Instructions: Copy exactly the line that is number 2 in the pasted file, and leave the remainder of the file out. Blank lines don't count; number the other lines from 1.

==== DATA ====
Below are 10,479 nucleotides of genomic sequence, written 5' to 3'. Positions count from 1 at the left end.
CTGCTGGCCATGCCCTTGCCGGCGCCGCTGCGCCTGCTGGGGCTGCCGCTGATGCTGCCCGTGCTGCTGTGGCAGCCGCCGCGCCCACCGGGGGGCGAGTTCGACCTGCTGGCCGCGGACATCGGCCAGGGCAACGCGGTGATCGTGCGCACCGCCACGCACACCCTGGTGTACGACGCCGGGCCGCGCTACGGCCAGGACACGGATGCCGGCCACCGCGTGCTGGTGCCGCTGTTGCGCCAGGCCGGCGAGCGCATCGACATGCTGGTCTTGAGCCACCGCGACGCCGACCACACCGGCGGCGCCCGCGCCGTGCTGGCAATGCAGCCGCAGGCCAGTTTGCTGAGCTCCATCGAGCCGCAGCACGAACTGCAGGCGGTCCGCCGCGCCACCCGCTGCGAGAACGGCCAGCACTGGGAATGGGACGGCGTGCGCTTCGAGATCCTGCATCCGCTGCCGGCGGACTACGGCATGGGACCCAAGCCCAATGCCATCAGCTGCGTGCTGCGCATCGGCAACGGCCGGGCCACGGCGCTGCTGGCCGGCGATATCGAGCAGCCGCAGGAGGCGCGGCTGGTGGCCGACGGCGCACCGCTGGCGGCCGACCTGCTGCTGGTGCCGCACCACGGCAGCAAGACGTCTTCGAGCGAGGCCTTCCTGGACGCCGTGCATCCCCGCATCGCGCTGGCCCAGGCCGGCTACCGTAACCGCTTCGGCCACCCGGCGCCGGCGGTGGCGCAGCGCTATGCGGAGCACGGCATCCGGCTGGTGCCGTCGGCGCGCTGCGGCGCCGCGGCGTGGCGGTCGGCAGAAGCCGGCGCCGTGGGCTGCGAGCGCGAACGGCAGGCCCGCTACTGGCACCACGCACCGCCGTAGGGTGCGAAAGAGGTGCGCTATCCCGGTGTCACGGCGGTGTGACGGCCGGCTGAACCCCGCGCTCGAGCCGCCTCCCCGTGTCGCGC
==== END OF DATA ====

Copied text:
CTGCTGGCCATGCCCTTGCCGGCGCCGCTGCGCCTGCTGGGGCTGCCGCTGATGCTGCCCGTGCTGCTGTGGCAGCCGCCGCGCCCACCGGGGGGCGAGTTCGACCTGCTGGCCGCGGACATCGGCCAGGGCAACGCGGTGATCGTGCGCACCGCCACGCACACCCTGGTGTACGACGCCGGGCCGCGCTACGGCCAGGACACGGATGCCGGCCACCGCGTGCTGGTGCCGCTGTTGCGCCAGGCCGGCGAGCGCATCGACATGCTGGTCTTGAGCCACCGCGACGCCGACCACACCGGCGGCGCCCGCGCCGTGCTGGCAATGCAGCCGCAGGCCAGTTTGCTGAGCTCCATCGAGCCGCAGCACGAACTGCAGGCGGTCCGCCGCGCCACCCGCTGCGAGAACGGCCAGCACTGGGAATGGGACGGCGTGCGCTTCGAGATCCTGCATCCGCTGCCGGCGGACTACGGCATGGGACCCAAGCCCAATGCCATCAGCTGCGTGCTGCGCATCGGCAACGGCCGGGCCACGGCGCTGCTGGCCGGCGATATCGAGCAGCCGCAGGAGGCGCGGCTGGTGGCCGACGGCGCACCGCTGGCGGCCGACCTGCTGCTGGTGCCGCACCACGGCAGCAAGACGTCTTCGAGCGAGGCCTTCCTGGACGCCGTGCATCCCCGCATCGCGCTGGCCCAGGCCGGCTACCGTAACCGCTTCGGCCACCCGGCGCCGGCGGTGGCGCAGCGCTATGCGGAGCACGGCATCCGGCTGGTGCCGTCGGCGCGCTGCGGCGCCGCGGCGTGGCGGTCGGCAGAAGCCGGCGCCGTGGGCTGCGAGCGCGAACGGCAGGCCCGCTACTGGCACCACGCACCGCCGTAGGGTGCGAAAGAGGTGCGCTATCCCGGTGTCACGGCGGTGTGACGGCCGGCTGAACCCCGCGCTCGAGCCGCCTCCCCGTGTCGCGC